3. Research and apply to private special education schools 

An acceptance letter from a private special education school greatly increases the chances that the DOE will approve your request. The city directly pays its approved state-supported school tuitions, but many parents have to sue the city annually for independent school reimbursement. Even for approved state-supported schools, however, parents often have to pay one month’s tuition (my daughter’s deposit was $3,300) to hold their child’s spot. If the placement is approved, the money will be reimbursed, but it might take several months. Visit the State education website for a list of private special education schools in the area. 

Placements are competitive, and many schools now actively screen out students with “emotional disturbances.” Include as supplements to your application letters from adults (counselors, teachers, coaches, pediatricians) that testify to your child’s emotional health. Applications are due in the fall for the following year’s admissions.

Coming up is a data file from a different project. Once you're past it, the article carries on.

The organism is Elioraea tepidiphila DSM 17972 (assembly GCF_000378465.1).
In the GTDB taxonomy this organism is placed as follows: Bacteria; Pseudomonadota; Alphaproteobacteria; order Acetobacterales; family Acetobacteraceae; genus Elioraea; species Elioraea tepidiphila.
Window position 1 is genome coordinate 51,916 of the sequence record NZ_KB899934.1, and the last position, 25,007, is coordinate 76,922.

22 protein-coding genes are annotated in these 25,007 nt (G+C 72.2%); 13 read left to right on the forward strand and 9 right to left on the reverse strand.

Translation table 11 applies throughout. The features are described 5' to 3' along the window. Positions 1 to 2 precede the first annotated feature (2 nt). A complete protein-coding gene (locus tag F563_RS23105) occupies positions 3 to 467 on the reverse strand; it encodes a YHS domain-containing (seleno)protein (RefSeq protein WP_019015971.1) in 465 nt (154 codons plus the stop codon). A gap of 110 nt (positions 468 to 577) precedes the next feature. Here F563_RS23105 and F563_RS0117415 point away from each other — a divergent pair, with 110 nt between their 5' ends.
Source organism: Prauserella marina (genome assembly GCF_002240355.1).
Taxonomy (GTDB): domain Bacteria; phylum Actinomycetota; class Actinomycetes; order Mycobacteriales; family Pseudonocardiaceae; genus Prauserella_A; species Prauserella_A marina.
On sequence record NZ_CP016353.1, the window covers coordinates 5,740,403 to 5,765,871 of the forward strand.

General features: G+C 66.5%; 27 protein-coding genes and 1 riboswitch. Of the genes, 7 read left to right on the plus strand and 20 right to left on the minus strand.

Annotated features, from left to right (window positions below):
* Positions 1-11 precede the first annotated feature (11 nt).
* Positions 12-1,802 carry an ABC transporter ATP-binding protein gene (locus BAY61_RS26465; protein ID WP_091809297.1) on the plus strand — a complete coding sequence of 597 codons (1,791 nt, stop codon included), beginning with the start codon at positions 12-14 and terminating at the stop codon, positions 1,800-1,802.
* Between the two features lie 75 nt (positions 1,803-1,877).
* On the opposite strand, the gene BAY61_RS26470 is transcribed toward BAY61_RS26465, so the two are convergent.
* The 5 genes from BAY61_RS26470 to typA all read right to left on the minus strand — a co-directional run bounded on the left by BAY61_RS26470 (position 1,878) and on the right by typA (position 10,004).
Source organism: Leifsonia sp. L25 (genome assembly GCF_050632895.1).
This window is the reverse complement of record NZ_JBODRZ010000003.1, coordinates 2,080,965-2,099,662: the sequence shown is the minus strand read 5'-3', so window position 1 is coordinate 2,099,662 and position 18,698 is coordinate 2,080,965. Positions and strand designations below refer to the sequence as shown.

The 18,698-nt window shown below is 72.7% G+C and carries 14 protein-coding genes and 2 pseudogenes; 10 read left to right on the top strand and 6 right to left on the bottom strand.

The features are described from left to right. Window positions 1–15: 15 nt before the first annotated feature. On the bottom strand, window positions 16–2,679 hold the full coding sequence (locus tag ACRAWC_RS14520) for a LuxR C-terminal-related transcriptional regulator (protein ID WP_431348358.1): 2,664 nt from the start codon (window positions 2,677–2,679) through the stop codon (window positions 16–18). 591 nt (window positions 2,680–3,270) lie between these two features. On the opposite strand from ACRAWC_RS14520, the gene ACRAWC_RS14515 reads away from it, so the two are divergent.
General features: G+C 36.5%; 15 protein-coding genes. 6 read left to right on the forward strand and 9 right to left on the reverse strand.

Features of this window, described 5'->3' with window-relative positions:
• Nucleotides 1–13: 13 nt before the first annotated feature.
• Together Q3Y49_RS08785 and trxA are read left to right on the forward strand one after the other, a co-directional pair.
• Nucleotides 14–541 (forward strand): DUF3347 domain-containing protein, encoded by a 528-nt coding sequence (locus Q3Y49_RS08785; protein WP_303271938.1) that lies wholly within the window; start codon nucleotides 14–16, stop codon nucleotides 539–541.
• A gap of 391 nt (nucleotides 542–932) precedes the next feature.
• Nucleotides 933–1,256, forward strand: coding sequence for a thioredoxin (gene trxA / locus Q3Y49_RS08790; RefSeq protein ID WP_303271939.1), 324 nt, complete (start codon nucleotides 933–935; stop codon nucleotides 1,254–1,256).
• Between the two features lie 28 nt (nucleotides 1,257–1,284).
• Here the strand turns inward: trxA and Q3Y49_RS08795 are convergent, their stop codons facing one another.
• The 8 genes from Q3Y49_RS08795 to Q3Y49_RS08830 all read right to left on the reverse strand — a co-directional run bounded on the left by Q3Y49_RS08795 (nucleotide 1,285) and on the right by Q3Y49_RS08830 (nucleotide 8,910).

4. Meet with your individual education plan (IEP) team 

A school-age child’s IEP team usually consists of a district representative, the child’s special education teacher or service provider, the general education teacher and sometimes the school social worker or psychologist. If you want a different school setting for your child, ask the IEP team to “defer to CBST (Central-Based Support Team).” CBST will review your child’s file and decide whether the city will pay for a private school placement. If they deny the request, then you can ask for a hearing. Recently, Mayor Bill de Blasio vowed to streamline this process for families.